While Weird Little Robots is for a slightly younger audience than the other books on the list, it stands out for its unique premise. It’s a perfect book for young STEM lovers and the illustrations bring life to the already charming story. Penny Rose’s inventions inspire creation and Lark’s knowledge about birds is a wonder to behold for young biologists. Moreover, it is easy to read Lark as having autism or ADHD, making her great representation for children, especially young girls who are underrepresented and underdiagnosed with these disorders. Weird Little Robots is a touching story about the importance of friendship and having space to explore your interests.
5. Escape from Mr. Lemoncello’s Library, Chris Grabenstein
Summary: Kyle Keeley is a big fan of board games – especially ones made by the famous game designer Mr. Lemoncello. So, when he hears that his hometown’s new public library is being funded by the eccentric game-maker, Kyle is eager to be one of the twelve twelve-year-olds invited to explore the library a night early. But what will Kyle and his friends do when the library turns into Mr. Lemoncello’s biggest, highest stakes game yet?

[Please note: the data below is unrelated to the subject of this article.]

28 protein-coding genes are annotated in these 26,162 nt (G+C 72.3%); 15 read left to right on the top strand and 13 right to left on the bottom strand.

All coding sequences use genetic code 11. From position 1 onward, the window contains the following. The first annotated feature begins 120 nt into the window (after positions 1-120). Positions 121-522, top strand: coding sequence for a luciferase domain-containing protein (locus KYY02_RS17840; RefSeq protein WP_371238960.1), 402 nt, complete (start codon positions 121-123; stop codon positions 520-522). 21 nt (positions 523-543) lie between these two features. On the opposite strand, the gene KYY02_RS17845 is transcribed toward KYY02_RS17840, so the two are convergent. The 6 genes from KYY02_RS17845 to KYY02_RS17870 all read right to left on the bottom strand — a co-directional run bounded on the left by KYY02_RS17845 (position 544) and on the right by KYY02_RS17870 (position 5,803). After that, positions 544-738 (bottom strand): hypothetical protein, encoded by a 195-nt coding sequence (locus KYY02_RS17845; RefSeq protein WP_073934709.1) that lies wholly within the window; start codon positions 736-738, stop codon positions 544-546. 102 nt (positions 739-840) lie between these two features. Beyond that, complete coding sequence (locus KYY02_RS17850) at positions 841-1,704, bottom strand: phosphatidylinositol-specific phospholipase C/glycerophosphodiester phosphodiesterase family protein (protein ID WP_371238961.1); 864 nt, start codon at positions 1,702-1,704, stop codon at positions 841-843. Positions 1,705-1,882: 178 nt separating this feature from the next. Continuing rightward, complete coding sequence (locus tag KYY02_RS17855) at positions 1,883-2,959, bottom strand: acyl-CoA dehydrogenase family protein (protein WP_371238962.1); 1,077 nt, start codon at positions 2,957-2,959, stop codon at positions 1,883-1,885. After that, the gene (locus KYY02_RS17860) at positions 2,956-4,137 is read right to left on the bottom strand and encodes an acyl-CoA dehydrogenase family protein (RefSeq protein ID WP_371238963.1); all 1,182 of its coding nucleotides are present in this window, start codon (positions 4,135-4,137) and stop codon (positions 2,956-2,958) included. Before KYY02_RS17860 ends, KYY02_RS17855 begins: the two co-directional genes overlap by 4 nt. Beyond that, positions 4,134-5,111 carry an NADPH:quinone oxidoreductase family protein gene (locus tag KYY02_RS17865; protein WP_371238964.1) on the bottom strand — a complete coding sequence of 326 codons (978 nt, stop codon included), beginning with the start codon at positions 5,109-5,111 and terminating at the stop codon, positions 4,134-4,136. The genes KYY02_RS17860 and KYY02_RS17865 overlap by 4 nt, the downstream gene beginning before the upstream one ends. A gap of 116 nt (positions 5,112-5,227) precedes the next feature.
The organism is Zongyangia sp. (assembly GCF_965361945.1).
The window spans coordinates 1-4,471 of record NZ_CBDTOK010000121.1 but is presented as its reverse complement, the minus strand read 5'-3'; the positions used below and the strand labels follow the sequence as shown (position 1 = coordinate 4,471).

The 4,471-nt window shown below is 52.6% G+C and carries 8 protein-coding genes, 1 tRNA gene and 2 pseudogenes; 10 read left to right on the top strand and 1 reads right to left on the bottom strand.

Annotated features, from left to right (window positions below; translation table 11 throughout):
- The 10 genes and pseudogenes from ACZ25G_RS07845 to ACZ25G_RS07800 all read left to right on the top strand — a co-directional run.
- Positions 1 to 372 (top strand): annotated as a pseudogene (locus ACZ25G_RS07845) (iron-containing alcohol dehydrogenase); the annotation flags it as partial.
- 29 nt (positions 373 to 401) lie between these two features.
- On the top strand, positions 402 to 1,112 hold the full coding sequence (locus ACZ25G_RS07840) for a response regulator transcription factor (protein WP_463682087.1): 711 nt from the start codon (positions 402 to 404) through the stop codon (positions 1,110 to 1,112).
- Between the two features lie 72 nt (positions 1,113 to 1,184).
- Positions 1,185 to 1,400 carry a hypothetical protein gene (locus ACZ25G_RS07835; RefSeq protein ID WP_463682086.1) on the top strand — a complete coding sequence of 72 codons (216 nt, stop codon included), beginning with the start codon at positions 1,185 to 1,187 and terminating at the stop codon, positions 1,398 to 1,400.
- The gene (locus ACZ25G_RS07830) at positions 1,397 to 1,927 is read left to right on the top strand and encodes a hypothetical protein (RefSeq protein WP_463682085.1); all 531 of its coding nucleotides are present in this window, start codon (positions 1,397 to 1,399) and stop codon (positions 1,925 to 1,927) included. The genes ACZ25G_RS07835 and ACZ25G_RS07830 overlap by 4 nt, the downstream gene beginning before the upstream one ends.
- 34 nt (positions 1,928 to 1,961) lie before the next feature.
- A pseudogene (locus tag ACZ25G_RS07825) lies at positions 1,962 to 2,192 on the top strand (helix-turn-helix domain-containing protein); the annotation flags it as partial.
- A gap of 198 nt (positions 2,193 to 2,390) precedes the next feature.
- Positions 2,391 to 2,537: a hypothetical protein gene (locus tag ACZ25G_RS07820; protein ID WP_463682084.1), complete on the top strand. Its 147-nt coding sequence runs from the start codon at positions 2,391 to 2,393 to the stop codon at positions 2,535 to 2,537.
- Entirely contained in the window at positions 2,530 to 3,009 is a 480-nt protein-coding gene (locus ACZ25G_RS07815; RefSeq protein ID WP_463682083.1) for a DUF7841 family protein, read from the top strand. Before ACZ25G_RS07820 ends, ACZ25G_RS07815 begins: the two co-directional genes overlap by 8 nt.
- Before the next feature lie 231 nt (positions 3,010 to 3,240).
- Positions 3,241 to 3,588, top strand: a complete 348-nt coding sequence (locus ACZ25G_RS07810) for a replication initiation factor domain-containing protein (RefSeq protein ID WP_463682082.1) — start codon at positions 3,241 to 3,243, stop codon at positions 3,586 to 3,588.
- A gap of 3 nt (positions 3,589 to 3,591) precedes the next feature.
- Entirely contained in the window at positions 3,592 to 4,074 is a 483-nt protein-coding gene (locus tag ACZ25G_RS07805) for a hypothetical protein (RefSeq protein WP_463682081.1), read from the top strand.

Sometimes, the best way to approach a reluctant reader is to ease them into it with something fun to break the stereotype that books are uninteresting or “old.” Rather than focus on a complex plot or themes, Escape from Mr. Lemoncello’s Library is easy to read and easy to enjoy for a wide variety of ages. The main character, Kyle Keeley, is himself a reluctant reader who finds a greater appreciation for both books and libraries as the story goes on. The book also gives you an opportunity to visit and explore your local library with new eyes.
6. The Unteachables, Gordon Korman